One of the things that killed me about the times I did actually have a phone interview with them, the person at the other end obviously didn’t know anything about the questions they were asking, and they were using a set from a public page. They even gave me the URL to the page, so that I could read along.
And every single question on that page had major problems. I don’t remember the details, but I do remember challenging the fundamental basis of the question that was incorrect, and then having that thrown back at me as “WRONG!” because it wasn’t the precise answer that was typed into the form that they were reading from.
If you’re going to ask me DNS questions because you see that I have DNS on my resume, that’s fine and dandy — just make sure that you ask good questions, or at least questions that are correctly formed, even if they are very simple. Otherwise, as one of the Technical Reviewers of the book “DNS and BIND” by Albitz and Liu, I’m going to tear your questions apart. And if you’re not ready for that, then you’ve got a problem.
Same with Sendmail — if you’re going to ask me e-mail/SMTP related questions, well you should be prepared for the fact that I was a technical reviewer for the book by Bryan Costales, and I’ve done a number of invited talks on the subject at various conferences like LISA. There’s nothing quite like telling an entire room of people at LISA about how to scale sendmail system performance, while you’ve got Eric Allman sitting in the front row.
On the subject of doing an interview, on either side of the desk, I would say that the most important thing is to know when to say that you don’t know the answer but that you can look it up. If someone quizzes me on arcane command-line parameters for a particular program, I may well tell them that I don’t know the specifics of that particular version of that particular program, because I’ve dealt with dozens of different versions of that program over the years — but I can look it up on the man page. And if they can’t accept that answer, then odds are that’s not a place I want to work.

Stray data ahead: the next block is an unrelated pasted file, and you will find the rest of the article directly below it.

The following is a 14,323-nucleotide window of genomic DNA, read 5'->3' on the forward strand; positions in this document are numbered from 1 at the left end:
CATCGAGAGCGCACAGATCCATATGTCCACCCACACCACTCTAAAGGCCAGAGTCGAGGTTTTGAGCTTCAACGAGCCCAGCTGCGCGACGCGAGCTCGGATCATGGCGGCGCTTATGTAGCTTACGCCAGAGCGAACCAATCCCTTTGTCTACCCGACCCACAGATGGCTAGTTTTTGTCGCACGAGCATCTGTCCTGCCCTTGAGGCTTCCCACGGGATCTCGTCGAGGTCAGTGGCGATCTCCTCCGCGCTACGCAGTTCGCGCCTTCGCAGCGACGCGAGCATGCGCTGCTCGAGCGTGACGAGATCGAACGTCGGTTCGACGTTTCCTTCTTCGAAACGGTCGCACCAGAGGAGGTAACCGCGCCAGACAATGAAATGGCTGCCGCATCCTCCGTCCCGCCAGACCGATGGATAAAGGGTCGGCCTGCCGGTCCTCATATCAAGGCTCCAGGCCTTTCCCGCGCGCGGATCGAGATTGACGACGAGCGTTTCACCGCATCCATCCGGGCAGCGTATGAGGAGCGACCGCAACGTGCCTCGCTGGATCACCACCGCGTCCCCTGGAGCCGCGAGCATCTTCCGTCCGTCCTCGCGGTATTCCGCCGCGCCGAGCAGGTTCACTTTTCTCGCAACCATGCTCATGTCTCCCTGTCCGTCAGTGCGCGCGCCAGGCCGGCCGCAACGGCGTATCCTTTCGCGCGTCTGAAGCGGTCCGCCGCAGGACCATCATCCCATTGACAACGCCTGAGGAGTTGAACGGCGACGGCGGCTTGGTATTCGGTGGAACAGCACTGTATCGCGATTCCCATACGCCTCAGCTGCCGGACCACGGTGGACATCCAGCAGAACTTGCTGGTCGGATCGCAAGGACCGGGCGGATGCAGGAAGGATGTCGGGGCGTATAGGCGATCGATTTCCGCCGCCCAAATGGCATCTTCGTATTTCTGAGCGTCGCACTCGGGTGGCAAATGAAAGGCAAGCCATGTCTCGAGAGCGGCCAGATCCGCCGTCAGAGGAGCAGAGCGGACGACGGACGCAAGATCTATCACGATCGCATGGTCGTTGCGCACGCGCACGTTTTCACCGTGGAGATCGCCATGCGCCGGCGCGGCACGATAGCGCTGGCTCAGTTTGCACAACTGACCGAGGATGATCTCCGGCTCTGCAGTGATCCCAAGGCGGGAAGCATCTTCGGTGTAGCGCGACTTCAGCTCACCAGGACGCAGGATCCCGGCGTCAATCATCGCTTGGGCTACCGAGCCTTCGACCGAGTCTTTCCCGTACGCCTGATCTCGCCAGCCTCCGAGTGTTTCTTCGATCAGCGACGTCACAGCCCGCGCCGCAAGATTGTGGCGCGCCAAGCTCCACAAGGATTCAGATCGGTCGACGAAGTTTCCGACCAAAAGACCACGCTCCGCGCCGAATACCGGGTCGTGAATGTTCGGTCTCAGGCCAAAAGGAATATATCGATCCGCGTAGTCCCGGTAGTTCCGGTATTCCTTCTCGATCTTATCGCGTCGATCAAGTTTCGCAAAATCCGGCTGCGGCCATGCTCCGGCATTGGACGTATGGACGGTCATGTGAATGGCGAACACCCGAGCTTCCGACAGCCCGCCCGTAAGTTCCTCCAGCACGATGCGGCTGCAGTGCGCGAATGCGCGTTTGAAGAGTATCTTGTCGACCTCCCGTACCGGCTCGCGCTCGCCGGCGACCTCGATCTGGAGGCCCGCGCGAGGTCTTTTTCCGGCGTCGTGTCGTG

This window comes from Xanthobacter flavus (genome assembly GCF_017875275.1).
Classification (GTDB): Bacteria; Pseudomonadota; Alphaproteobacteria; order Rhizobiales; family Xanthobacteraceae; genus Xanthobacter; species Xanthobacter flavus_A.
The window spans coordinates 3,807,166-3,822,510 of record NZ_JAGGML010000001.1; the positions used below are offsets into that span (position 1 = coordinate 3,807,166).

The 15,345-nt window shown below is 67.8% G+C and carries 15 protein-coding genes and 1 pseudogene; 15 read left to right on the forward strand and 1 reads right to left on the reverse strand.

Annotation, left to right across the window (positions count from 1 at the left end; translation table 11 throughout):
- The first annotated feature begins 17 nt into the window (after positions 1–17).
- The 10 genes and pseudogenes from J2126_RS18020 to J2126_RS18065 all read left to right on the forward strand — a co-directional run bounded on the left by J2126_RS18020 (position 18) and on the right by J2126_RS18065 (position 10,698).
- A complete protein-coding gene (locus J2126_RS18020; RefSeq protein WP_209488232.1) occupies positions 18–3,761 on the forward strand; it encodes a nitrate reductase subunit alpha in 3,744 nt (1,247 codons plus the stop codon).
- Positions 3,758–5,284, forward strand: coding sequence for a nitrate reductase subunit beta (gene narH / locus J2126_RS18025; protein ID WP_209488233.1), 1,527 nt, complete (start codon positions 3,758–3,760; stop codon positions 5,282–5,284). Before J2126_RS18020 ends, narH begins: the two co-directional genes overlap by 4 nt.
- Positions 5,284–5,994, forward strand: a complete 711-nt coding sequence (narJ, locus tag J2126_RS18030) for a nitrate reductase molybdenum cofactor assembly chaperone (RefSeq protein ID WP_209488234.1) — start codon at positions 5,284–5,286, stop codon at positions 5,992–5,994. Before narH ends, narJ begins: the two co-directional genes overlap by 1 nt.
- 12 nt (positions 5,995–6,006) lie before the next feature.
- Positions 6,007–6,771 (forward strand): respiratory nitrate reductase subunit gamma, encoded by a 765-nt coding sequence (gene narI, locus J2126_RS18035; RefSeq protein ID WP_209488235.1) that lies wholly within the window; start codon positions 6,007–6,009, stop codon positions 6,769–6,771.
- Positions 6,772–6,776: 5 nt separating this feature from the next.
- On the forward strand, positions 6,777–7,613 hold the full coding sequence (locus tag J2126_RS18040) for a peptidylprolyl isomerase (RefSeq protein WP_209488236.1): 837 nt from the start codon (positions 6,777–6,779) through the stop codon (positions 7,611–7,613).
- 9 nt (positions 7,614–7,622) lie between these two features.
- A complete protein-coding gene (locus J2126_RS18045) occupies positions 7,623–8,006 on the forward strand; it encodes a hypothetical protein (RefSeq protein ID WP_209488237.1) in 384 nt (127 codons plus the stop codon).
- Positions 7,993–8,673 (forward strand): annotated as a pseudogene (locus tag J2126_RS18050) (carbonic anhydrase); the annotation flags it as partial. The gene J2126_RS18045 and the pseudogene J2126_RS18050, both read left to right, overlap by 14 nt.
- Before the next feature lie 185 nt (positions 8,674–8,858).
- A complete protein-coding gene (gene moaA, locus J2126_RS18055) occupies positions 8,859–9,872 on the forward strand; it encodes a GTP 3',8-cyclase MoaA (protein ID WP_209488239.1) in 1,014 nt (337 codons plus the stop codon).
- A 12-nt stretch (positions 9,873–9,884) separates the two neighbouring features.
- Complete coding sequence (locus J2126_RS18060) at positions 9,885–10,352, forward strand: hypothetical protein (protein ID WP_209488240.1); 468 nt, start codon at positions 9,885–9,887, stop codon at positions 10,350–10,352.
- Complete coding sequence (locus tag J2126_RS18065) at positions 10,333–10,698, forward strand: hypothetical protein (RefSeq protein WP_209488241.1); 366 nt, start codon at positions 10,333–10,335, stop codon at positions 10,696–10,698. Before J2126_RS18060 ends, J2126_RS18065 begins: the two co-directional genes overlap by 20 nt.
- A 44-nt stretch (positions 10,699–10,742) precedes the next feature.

On the flip side, I know a bit about networking, but I’m certainly no CCNA, and if they were to start throwing those kind of questions at me then I would tell them that. Again, if they can’t accept that answer, then that’s not a good place for me.
A few of years back, I interviewed for a position as a senior engineer at Bazaarvoice. I was going to be working in a DevOps position for Ernest Mueller, who is a guy I consider a friend of mine from the Austin Cloud User Group. Frankly, I thought that interview went pretty well.
But there was this one guy who kept asking me various questions about how to set up web servers, and I kept telling him that I’m a general performance tuning guy and I don’t know a great deal of specifics of doing performance tuning for web, but that I could learn.